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But grant, in Public Men sometimes are shown, A Woman's feen in Private life alone :

200 Our bolder Talents in full light display'd ; Your Virtues


fairest in the shade. Bred to disguise, in Public 'tis you hide;

’ There, none distinguish’twixt your Shame or Pride,

life :

After % 198. in the MS.

Fain I'd in Fulvia spy the tender Wife;
I cannot prove it on her, for my
And, for a noble pride, I blush no less,
Instead of Berenice, to think on Bess.
Thus while immortal Cibber only sings
(As * and H**y preach) for queens and kings,
The nymph, that ne'er read Milton's mighty line,
May, if the love, and merit verle, have mine.



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NOTES. vant to the late King, said to tain Examples and Illustrations

to the Maxims laid down; and whom he took at the Siege of tho' some of these have since Buda, and constantly kept a- been found, viz. the Characbout his person. P.

ters of Philomedé, Atosa, Cloe, Ibid. Dr. Stephen Hale, not and fome verses following, omore estimable for his useful thers are still wanting, nor can discoveries as a natural Philo- we answer that these are exactsopher, than for his exemplary ly inserted. Life and Pastoral Charity as a VER. 203. Bred to disguis, Parish Priest.

in Public 'tis you bide ;] There Ver. 199. But grant, in is something particular in the Public, &c.j In the former Edi- turn of this assertion, as makditions, between this and the ! ing their disguiling in public foregoing lines, a want of Con- the necctary effect of their benexion might be perceived, oc- | ing bred to disguise; but if we casioned by the omission of cer- confider that female Education

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Weakness or Delicacy; all fo nice,

205 That each may seem a Virtue, or a Vice.

In Men, we various Ruling Passions find; In Women, two almost divide the kind; Those, only fix'd, they first or last obey, The Love of Pleasure, and the Love of Sway. 210

That, Nature gives ; and where the lesson taught Is but to please, can Pleasure seem a fault?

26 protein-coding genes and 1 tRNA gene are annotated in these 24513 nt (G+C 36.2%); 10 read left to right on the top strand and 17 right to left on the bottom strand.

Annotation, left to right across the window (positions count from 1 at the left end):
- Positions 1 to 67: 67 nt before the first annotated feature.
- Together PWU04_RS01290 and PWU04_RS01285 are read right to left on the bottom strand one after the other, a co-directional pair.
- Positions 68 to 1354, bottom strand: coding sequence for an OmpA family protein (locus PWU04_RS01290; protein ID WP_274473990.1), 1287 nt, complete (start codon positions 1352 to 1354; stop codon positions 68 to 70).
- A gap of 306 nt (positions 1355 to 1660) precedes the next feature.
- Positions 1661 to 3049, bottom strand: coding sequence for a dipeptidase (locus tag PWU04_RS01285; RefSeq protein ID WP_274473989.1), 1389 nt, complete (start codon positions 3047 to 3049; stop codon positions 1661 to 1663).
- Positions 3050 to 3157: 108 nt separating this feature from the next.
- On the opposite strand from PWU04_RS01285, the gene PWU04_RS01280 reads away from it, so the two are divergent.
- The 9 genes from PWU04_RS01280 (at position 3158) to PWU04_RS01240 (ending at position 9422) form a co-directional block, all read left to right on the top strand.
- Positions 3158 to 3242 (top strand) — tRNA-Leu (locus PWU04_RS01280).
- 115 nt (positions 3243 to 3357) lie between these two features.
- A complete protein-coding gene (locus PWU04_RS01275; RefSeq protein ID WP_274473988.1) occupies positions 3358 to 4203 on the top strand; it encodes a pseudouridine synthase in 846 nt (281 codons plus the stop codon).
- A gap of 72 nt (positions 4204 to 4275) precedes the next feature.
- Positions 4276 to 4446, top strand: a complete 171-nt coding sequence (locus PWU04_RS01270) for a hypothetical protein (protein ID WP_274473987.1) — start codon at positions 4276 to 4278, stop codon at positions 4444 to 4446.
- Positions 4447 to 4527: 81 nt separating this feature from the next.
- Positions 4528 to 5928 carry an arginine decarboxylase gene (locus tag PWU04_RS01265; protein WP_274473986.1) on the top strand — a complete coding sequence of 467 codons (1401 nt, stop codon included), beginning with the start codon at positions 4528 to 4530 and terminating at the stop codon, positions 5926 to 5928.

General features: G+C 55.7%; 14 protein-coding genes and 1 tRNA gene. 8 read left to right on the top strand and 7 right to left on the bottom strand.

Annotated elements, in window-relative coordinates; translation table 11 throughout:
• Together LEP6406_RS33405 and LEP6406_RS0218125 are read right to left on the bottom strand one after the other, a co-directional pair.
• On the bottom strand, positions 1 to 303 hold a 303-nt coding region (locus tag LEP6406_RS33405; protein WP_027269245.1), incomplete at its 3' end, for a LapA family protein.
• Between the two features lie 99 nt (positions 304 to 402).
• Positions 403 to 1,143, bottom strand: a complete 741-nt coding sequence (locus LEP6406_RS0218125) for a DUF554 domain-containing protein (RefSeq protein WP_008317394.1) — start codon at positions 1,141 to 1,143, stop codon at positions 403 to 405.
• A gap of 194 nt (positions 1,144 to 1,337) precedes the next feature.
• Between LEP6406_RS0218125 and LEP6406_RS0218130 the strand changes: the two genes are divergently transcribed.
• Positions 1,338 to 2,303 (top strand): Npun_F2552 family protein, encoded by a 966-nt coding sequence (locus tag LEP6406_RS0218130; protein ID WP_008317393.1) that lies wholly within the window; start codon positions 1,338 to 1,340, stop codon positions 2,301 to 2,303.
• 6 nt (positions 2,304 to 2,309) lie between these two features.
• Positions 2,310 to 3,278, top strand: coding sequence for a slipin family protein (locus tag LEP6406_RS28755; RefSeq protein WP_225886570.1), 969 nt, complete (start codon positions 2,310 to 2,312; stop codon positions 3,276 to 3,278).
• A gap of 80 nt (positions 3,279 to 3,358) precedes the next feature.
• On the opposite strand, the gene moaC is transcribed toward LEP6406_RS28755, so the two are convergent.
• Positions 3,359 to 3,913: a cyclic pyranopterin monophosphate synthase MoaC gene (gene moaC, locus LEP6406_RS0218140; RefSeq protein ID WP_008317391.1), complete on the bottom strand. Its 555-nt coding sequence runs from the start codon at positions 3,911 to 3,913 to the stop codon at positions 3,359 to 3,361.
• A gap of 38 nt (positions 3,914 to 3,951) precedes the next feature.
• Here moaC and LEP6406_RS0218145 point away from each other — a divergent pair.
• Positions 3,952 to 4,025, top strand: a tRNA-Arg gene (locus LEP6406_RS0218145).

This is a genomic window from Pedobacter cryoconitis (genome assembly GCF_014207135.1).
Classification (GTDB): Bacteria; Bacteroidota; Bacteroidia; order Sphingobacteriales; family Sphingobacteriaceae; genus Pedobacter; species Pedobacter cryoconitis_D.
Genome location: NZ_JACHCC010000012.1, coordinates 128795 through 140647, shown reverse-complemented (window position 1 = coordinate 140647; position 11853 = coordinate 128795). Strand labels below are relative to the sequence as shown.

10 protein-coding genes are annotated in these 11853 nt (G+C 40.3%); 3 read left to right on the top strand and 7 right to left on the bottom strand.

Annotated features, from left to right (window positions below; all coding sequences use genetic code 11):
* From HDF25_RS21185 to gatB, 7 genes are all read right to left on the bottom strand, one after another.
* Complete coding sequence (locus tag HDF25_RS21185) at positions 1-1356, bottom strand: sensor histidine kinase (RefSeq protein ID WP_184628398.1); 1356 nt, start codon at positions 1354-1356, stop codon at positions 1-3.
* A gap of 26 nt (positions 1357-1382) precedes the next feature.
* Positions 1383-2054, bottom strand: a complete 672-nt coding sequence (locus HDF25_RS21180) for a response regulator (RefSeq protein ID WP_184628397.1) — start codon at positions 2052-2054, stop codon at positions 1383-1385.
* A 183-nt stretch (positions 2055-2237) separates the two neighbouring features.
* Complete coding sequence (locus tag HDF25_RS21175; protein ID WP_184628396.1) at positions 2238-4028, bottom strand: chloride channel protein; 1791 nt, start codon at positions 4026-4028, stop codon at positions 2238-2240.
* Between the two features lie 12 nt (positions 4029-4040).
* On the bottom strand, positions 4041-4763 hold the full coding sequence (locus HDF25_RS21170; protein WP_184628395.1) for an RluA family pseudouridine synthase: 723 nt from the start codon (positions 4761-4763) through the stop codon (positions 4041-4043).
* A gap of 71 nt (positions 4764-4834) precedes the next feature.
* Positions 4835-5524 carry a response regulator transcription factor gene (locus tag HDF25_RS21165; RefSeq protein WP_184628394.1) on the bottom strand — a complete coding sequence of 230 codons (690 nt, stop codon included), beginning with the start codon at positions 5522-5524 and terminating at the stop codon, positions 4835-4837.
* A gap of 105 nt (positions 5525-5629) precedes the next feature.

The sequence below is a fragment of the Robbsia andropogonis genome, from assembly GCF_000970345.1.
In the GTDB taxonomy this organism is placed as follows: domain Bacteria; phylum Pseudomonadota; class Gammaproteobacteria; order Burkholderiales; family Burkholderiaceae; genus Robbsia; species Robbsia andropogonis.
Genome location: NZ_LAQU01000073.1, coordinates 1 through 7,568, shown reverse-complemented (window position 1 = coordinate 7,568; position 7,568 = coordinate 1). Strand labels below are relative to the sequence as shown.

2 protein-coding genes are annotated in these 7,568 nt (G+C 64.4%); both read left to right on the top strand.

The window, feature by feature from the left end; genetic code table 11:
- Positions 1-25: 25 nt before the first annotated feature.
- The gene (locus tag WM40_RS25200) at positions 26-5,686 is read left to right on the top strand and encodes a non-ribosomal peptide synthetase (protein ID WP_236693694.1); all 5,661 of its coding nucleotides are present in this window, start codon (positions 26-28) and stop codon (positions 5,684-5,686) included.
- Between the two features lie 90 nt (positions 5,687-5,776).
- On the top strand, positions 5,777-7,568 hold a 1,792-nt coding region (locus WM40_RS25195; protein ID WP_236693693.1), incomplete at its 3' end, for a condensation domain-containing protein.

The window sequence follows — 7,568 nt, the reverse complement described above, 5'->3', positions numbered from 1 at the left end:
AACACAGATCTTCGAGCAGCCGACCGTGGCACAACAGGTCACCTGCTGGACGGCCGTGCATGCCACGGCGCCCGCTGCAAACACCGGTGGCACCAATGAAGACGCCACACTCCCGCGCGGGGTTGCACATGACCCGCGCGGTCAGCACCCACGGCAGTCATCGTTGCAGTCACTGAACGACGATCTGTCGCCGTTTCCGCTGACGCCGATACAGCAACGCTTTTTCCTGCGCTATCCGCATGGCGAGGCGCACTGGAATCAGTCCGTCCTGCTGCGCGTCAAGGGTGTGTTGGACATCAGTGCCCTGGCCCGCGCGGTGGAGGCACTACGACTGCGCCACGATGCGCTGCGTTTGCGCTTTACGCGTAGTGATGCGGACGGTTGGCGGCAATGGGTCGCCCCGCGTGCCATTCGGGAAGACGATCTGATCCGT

VER. 207. in the first Edition,

In fev'ral Men we sev'ral passions find;
In Women, two almoft divide the Kind.

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NOTES. is an art of teaching not to be, VER. 211. This is occafibut to appear, we

hall have no

oned partly by their Nature, reason to find fault with the partly their Education, and in exactness of the expression. some degree by Necessity. P. Ver. 206. That each may

VER. 211, 212.

and feem a Virtue or a Vice.] For where the leffon taught--- Is but Women are taught Virtue so to please, can, &c.] The deliartificially, and Vice so natu- cacy of the poet's address is rally, that, in the nice exercise here observable, in his manner of them, they may be easily of informing us what this Pleamistaken for one

another. sure is, which makes one of SCRIE.

the two objects of Woman's VER. 207. The former part ruling Pasion. He does it in having shewn, that the parti- an ironical apology for it, aricular Characters of Women are sing from its being a Pleasure more various than those of of the beneficent and communicaMen, it is nevertheless obser- tive kind, and not merely felfved, that the general Characte-ish, like those which the other ristic of the sex, as to the ru- sex generally pursues. ling Paffion, is more uniform. VER. 213. Experience this, P.

Esc.] The ironical apology con



Experience, this; by Man's oppression curst,
They seek the second not to lose the first.

Men, fome to Bus’ness, fome to Pleasure take;
But ev'ry Woman is at heart a Rake :
Men; some to Quiet, fome to public Strife ;